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  5. "Hon tappar sin telefon."

"Hon tappar sin telefon."

Translation:She drops her phone.

March 7, 2015

34 Comments


https://www.duolingo.com/profile/Valthrendir

''She taps her telephone''


https://www.duolingo.com/profile/zgz.
  • 259

Does she have to lose it as a consequence of dropping it? Or can we still use 'tappar' if she realized she dropped it, then picked it off the ground?


https://www.duolingo.com/profile/cynyork

why not 'she loses her telephone'??


https://www.duolingo.com/profile/Arnauti

That's an accepted answer.


https://www.duolingo.com/profile/cynyork

huh.
so contextual understanding only?


https://www.duolingo.com/profile/Arnauti

Yes. If you want to be clear she loses it, add 'bort' after 'tappar'.


https://www.duolingo.com/profile/zenith90

I can't get the difference between tappar and förlora!


https://www.duolingo.com/profile/Arnauti

tappar can mean 'drops' as in 'it fell out of her hands' or 'loses', you can't be sure.
If you add bort and say tappar bort instead, it will be unambiguous (and mean like 'misplaces').
förlorar is the only one used for e.g. losing money in a game. It can't be used for the physical act of dropping something (as in when it accidentally falls out of your hands), but it can be used when you lose something as in you don't have it anymore. Hope this helps!


https://www.duolingo.com/profile/RichardB_Lebanon

So i have lost my passport can be translated to both right?

Jag har förlorat mitt pass Jag har tappat mitt pass


https://www.duolingo.com/profile/RichardB_Lebanon

It was translated as she drops her phone. Is that correct?


https://www.duolingo.com/profile/OlivierSch2

Tappa is more to loose control of something or loose contact with. This is why it can also be translated by 'drop' in this example.

edit to respond to RichardB: So yes you can use both to say "to loose something"


https://www.duolingo.com/profile/buddingswede

If only Nixon stuck to tapping his own phone.


https://www.duolingo.com/profile/bigswedeej

How can i distinguish between drop and lose? Two different actions, really..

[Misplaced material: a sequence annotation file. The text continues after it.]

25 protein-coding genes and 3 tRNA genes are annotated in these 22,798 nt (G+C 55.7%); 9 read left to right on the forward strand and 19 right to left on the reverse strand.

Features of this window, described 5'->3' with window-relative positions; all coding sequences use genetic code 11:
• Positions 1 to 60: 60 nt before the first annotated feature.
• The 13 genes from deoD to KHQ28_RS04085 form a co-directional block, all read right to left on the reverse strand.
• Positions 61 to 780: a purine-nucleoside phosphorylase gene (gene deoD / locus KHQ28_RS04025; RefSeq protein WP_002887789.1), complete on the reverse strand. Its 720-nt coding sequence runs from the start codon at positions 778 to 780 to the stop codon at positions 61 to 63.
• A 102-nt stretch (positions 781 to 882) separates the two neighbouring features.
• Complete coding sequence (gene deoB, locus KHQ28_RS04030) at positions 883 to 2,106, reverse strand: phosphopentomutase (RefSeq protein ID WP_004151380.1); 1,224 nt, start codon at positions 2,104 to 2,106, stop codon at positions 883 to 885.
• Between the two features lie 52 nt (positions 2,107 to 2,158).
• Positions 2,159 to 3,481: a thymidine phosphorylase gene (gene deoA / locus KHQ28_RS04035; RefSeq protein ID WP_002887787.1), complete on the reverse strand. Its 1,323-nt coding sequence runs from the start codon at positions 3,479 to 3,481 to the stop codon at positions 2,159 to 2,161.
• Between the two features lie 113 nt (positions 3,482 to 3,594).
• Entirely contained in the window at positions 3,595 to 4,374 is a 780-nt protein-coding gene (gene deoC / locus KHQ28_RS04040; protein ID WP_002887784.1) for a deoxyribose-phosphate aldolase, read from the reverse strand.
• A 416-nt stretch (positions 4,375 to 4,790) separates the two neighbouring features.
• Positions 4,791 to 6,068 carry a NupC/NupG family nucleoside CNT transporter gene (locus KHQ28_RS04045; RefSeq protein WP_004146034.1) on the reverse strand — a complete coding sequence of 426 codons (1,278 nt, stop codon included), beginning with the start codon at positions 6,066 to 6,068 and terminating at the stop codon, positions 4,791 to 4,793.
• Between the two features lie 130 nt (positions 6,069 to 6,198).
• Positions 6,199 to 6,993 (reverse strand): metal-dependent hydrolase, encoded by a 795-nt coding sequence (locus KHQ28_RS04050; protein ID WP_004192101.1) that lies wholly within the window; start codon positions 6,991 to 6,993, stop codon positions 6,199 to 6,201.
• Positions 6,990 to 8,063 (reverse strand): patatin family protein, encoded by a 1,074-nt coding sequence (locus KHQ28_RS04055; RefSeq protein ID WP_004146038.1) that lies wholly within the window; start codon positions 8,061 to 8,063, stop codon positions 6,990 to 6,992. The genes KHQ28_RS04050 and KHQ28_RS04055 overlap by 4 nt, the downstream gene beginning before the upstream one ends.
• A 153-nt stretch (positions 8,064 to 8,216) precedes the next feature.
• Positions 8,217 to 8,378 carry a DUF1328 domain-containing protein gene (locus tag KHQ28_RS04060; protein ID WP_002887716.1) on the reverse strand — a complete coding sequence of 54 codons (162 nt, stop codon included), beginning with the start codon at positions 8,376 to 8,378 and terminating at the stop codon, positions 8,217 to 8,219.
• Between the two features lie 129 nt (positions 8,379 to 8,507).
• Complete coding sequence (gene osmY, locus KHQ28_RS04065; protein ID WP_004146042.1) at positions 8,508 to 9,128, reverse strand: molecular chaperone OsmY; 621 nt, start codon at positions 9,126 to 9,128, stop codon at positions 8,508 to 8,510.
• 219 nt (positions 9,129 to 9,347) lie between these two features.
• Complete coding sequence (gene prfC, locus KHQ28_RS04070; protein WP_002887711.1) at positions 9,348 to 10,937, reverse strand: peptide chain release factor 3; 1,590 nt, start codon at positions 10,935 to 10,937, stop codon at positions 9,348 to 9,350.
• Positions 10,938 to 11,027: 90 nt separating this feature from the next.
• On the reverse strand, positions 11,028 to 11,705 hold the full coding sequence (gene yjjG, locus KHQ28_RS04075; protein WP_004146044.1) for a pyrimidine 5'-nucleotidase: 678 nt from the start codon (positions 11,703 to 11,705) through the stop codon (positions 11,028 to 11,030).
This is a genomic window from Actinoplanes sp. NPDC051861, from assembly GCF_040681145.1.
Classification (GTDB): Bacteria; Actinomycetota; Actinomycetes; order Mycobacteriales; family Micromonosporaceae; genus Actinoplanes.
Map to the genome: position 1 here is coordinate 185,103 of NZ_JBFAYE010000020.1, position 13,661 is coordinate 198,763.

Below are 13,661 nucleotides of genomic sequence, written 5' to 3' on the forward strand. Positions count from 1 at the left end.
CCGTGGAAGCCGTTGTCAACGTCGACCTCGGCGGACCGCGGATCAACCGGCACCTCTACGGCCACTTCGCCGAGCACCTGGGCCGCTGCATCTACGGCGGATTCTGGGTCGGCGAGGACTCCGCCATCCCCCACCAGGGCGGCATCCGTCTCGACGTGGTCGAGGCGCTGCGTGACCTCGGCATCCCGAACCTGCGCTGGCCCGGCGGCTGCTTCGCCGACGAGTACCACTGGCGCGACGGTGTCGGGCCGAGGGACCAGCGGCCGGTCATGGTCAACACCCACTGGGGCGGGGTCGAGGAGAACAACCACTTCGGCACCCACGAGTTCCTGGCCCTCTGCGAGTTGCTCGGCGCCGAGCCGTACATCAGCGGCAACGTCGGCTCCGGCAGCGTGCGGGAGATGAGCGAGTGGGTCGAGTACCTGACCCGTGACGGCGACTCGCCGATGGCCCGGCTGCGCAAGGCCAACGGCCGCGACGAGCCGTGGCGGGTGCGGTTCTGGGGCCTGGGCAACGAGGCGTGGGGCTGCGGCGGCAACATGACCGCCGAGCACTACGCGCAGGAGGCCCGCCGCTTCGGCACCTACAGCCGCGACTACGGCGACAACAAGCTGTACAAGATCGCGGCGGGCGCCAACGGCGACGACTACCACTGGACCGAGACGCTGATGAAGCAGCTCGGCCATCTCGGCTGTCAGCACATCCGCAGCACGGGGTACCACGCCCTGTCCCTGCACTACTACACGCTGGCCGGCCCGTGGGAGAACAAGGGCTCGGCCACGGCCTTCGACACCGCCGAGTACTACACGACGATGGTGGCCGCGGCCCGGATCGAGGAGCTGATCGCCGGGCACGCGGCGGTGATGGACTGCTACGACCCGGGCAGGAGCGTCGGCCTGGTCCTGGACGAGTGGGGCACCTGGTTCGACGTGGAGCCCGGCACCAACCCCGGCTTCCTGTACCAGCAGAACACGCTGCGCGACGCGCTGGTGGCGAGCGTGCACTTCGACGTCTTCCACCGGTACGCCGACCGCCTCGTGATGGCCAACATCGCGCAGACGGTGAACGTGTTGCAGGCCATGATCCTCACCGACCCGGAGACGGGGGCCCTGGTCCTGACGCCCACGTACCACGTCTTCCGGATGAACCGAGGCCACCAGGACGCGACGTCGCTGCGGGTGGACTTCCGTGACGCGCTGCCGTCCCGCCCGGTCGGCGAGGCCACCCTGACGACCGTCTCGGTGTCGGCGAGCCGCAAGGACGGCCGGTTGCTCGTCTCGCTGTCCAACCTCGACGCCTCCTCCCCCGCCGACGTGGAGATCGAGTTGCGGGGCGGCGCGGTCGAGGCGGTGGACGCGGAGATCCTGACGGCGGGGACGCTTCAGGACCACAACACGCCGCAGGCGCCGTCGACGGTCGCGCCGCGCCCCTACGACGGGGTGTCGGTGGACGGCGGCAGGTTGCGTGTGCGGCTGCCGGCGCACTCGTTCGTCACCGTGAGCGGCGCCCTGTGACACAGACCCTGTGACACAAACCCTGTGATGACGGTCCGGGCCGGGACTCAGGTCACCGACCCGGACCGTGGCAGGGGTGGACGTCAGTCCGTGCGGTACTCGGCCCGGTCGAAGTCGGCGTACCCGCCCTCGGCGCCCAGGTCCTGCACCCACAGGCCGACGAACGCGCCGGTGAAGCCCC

https://www.duolingo.com/profile/King2E4

Just like any other language, it is all about context. 'Hon tappar sin telefon' can mean both 'she drops her phone' and 'she loses her phone', but only context will reveal the true meaning. However, you can add 'bort' after 'tappar' to avoid ambiguity. 'Att tappa bort' means "to lose" (as in to misplace something).


https://www.duolingo.com/profile/Pella461542

I notice that when pronouncing words with "rs", the "s" becomes a "sh" sound. Like morse, förstår, mars osv. I never realized that you say it also even when they are not from the same word as when she said "...tappar [sh]in telefon."


https://www.duolingo.com/profile/JohnPap7

Did she loose it or drop it?


https://www.duolingo.com/profile/Mark988016

How do you know whether she has dropped or lost her telephone? I thought Swedish was SUPER specific?


https://www.duolingo.com/profile/narutoissocool

Could tappar literally mean drop (make something fall) or is it just a way to word it?


https://www.duolingo.com/profile/Bonanya

How do we know it is not she loses her phone?


https://www.duolingo.com/profile/klettari

"tappar" can be both translated as "loses" or "drops". So, without further context, can this sentence mean either?


https://www.duolingo.com/profile/selma.toth

Why is this not "She lost ger phone"?


https://www.duolingo.com/profile/Tn4rDCg6

Lost is past, tappar is present


https://www.duolingo.com/profile/selma.toth

Why does tapper here mean drops and not loses?


https://www.duolingo.com/profile/Tn4rDCg6

Tappar can mean both. It depends on the contest.


https://www.duolingo.com/profile/Laurence898931

So is "tappar" lose in the sense of lose grip? I saw it was translated as lose before, and now as "drop"...


https://www.duolingo.com/profile/AlisterEP

Not quite Watergate then.


https://www.duolingo.com/profile/KcJude

Lagger eller tappar....difference, anyone


https://www.duolingo.com/profile/KcJude

Laggar eller tappar, difference, anyone?


https://www.duolingo.com/profile/Tn4rDCg6

Lägger: put/place (something down).

Tappar: drop (unintentionally)/ lose (it depends on the contest).

Tappar bort: misplace


https://www.duolingo.com/profile/rusty401767

So tappar means drops or loses ?


https://www.duolingo.com/profile/itzyaru

Why it cannot be 'she loses her telephone'


https://www.duolingo.com/profile/Karu41

The suggestion for tappar says it can be either drop or lose. How do we know in which case is which? Did she drop or lose her phone?

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